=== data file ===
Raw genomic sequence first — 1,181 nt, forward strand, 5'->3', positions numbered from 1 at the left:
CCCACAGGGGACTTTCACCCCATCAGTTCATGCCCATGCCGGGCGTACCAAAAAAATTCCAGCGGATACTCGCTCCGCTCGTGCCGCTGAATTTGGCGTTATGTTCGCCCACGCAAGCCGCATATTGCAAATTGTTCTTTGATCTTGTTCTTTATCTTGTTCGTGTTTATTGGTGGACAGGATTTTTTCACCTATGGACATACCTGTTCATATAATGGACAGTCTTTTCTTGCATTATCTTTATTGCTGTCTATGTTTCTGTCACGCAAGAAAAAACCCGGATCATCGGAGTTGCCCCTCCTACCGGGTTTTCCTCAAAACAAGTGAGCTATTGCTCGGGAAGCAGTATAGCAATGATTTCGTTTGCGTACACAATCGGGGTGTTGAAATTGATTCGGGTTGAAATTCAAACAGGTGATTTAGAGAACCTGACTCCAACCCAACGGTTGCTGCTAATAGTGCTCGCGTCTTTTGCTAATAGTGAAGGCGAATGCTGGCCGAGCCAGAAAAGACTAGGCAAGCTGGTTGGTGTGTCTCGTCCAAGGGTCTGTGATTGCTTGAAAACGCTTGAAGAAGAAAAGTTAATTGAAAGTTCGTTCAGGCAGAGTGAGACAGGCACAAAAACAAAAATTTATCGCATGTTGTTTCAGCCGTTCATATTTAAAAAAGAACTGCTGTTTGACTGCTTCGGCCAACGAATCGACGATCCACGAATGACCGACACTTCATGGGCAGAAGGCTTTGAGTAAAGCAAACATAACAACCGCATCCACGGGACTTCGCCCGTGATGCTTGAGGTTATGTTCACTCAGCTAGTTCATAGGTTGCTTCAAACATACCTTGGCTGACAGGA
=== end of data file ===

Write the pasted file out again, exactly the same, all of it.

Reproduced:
Raw genomic sequence first — 1,181 nt, forward strand, 5'->3', positions numbered from 1 at the left:
CCCACAGGGGACTTTCACCCCATCAGTTCATGCCCATGCCGGGCGTACCAAAAAAATTCCAGCGGATACTCGCTCCGCTCGTGCCGCTGAATTTGGCGTTATGTTCGCCCACGCAAGCCGCATATTGCAAATTGTTCTTTGATCTTGTTCTTTATCTTGTTCGTGTTTATTGGTGGACAGGATTTTTTCACCTATGGACATACCTGTTCATATAATGGACAGTCTTTTCTTGCATTATCTTTATTGCTGTCTATGTTTCTGTCACGCAAGAAAAAACCCGGATCATCGGAGTTGCCCCTCCTACCGGGTTTTCCTCAAAACAAGTGAGCTATTGCTCGGGAAGCAGTATAGCAATGATTTCGTTTGCGTACACAATCGGGGTGTTGAAATTGATTCGGGTTGAAATTCAAACAGGTGATTTAGAGAACCTGACTCCAACCCAACGGTTGCTGCTAATAGTGCTCGCGTCTTTTGCTAATAGTGAAGGCGAATGCTGGCCGAGCCAGAAAAGACTAGGCAAGCTGGTTGGTGTGTCTCGTCCAAGGGTCTGTGATTGCTTGAAAACGCTTGAAGAAGAAAAGTTAATTGAAAGTTCGTTCAGGCAGAGTGAGACAGGCACAAAAACAAAAATTTATCGCATGTTGTTTCAGCCGTTCATATTTAAAAAAGAACTGCTGTTTGACTGCTTCGGCCAACGAATCGACGATCCACGAATGACCGACACTTCATGGGCAGAAGGCTTTGAGTAAAGCAAACATAACAACCGCATCCACGGGACTTCGCCCGTGATGCTTGAGGTTATGTTCACTCAGCTAGTTCATAGGTTGCTTCAAACATACCTTGGCTGACAGGA